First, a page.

Guinea-Bissau's President Joao Bernardo "Nino" Vieira survived an attack by renegade soldiers on his home early on Sunday, one week after parliamentary elections were held in the poor, volatile West African state, Reuters reported.
The machine-gun and rocket-propelled grenade attack against Vieira's residence betrayed persisting political and military tensions in the former Portuguese colony, which has suffered a string of coups and uprisings since independence in 1974.
Foreign donors say the small cashew nut-exporting nation urgently needs political stability to be able to resist the threat of powerful Latin American cocaine cartels which have been using its territory to smuggle tonnes of drugs to Europe.
"There was a military attack on the president's residence," Shola Omoregie, the U.N. Secretary-General's representative in Guinea-Bissau, told Reuters. "The president and his family are OK," he added, after visiting Vieira at his damaged home.
"The situation is very serious," Omoregie added.
Interior Minister Cipriano Cassama said one presidential bodyguard was killed in the assault and another wounded. Armed troops sealed off the presidential residence on Sunday, but the rest of the dilapidated seaside capital was otherwise quiet.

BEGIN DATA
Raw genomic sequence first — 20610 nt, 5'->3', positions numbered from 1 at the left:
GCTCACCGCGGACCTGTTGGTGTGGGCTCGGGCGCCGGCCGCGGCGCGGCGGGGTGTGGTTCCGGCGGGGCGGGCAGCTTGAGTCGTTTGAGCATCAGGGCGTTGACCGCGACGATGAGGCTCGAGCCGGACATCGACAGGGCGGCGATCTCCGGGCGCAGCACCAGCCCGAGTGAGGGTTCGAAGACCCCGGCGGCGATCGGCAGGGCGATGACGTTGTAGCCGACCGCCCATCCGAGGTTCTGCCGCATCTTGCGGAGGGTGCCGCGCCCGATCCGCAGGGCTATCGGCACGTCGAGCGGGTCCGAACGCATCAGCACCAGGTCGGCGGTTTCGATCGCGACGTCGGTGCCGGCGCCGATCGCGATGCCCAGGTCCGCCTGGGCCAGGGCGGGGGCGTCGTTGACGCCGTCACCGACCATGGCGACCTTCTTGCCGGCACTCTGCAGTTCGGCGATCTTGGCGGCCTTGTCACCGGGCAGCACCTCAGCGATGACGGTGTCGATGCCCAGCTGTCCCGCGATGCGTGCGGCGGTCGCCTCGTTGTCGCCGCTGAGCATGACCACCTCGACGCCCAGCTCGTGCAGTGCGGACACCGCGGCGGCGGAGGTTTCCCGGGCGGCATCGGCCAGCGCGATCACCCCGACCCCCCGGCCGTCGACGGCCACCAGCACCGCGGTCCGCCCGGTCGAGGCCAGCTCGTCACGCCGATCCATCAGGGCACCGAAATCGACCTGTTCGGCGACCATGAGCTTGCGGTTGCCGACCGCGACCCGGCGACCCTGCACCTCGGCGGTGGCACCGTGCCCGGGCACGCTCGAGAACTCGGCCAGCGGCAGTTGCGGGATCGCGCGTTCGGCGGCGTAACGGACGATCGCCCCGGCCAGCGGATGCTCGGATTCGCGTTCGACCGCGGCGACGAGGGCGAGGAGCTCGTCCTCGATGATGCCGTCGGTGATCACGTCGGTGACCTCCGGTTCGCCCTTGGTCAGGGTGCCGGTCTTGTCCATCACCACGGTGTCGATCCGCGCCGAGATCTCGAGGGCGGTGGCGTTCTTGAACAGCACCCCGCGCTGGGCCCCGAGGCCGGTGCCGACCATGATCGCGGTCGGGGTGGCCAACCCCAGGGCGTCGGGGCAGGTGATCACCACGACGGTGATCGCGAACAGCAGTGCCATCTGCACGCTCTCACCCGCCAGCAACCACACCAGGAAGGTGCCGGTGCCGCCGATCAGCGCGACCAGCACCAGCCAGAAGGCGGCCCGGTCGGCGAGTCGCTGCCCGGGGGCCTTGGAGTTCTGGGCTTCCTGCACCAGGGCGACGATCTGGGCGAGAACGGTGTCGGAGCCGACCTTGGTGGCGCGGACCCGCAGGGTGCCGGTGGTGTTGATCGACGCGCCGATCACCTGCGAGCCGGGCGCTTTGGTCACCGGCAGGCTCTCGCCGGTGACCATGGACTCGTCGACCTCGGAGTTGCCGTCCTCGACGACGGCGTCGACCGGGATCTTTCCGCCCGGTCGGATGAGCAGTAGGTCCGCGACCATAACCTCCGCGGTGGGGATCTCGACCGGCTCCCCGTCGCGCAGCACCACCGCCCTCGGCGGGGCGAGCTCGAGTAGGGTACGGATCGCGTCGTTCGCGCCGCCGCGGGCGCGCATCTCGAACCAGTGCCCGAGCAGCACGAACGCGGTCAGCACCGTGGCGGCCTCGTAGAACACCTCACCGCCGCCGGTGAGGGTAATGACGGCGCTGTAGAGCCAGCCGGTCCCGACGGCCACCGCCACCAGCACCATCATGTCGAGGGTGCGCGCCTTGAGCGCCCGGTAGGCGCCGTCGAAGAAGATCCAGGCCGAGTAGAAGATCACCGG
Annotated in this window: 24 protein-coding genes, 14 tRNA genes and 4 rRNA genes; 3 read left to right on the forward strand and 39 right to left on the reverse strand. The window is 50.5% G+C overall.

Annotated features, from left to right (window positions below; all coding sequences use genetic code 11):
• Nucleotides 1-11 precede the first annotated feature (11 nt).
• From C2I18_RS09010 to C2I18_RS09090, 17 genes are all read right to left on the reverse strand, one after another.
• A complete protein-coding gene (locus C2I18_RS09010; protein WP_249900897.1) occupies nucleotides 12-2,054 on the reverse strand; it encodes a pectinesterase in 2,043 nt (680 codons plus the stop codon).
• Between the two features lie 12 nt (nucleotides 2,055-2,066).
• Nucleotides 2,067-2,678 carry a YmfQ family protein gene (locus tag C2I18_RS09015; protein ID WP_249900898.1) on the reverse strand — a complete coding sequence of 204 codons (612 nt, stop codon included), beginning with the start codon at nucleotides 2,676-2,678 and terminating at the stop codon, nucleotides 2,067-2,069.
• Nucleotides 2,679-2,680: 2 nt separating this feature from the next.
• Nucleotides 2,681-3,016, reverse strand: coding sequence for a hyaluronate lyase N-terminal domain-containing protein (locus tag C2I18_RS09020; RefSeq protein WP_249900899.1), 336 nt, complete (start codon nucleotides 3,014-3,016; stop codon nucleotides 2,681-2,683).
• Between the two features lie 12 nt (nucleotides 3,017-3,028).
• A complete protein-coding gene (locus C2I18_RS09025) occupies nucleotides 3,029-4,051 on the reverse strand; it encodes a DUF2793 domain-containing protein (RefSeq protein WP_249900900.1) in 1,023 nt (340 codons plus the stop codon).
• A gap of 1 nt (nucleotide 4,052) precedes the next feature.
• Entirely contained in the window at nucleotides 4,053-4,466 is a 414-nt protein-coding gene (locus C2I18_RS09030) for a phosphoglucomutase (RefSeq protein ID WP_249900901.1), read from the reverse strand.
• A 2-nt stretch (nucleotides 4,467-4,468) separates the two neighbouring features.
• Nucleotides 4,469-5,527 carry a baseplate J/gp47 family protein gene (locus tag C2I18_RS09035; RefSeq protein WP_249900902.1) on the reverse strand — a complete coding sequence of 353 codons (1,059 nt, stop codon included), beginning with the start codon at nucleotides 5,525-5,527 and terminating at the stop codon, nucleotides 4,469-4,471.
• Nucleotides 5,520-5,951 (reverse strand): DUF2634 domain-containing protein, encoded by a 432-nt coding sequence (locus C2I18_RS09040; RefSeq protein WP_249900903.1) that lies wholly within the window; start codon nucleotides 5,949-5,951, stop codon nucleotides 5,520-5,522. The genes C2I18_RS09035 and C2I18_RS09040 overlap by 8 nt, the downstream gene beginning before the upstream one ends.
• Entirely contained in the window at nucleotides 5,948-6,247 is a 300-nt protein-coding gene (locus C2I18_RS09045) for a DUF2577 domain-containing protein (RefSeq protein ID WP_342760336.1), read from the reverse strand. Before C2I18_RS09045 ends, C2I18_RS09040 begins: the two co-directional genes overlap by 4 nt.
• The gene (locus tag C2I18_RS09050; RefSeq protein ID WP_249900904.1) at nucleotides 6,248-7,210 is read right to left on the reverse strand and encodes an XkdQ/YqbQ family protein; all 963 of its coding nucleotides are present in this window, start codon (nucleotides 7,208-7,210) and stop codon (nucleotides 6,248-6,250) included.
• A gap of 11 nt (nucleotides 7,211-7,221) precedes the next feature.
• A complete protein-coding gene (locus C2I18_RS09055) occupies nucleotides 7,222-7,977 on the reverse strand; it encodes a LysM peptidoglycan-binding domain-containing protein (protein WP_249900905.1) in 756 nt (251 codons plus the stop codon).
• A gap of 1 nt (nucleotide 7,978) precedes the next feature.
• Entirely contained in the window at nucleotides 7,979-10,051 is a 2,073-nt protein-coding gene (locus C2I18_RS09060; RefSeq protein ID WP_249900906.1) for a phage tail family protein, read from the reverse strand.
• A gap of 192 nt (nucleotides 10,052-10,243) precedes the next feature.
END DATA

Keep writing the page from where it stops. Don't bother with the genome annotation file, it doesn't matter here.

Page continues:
Armed Forces Chief of Staff General Batista Tagme Na Wai said the attackers were soldiers. "Five have been arrested and the situation is under control," he told reporters.
Authorities were investigating who was behind the assault, which followed the announcement by electoral officials on Friday that the former ruling PAIGC party had won a clear parliamentary majority in the legislative polls held on November 16.
Vieira's home was attacked just over a day after a major political rival, opposition leader and former president Koumba Yala, had rejected the election results as rigged.
Yala, who is from the Balante ethnic group and enjoys support in the Balante-dominated armed forces, had accused interior ministry police of trying to arrest him on Friday.
He had been ordered to present himself to the authorities to answer a criminal complaint filed by Vieira over election campaign allegations made by Yala in which he repeatedly accused the president of involvement in drug-trafficking.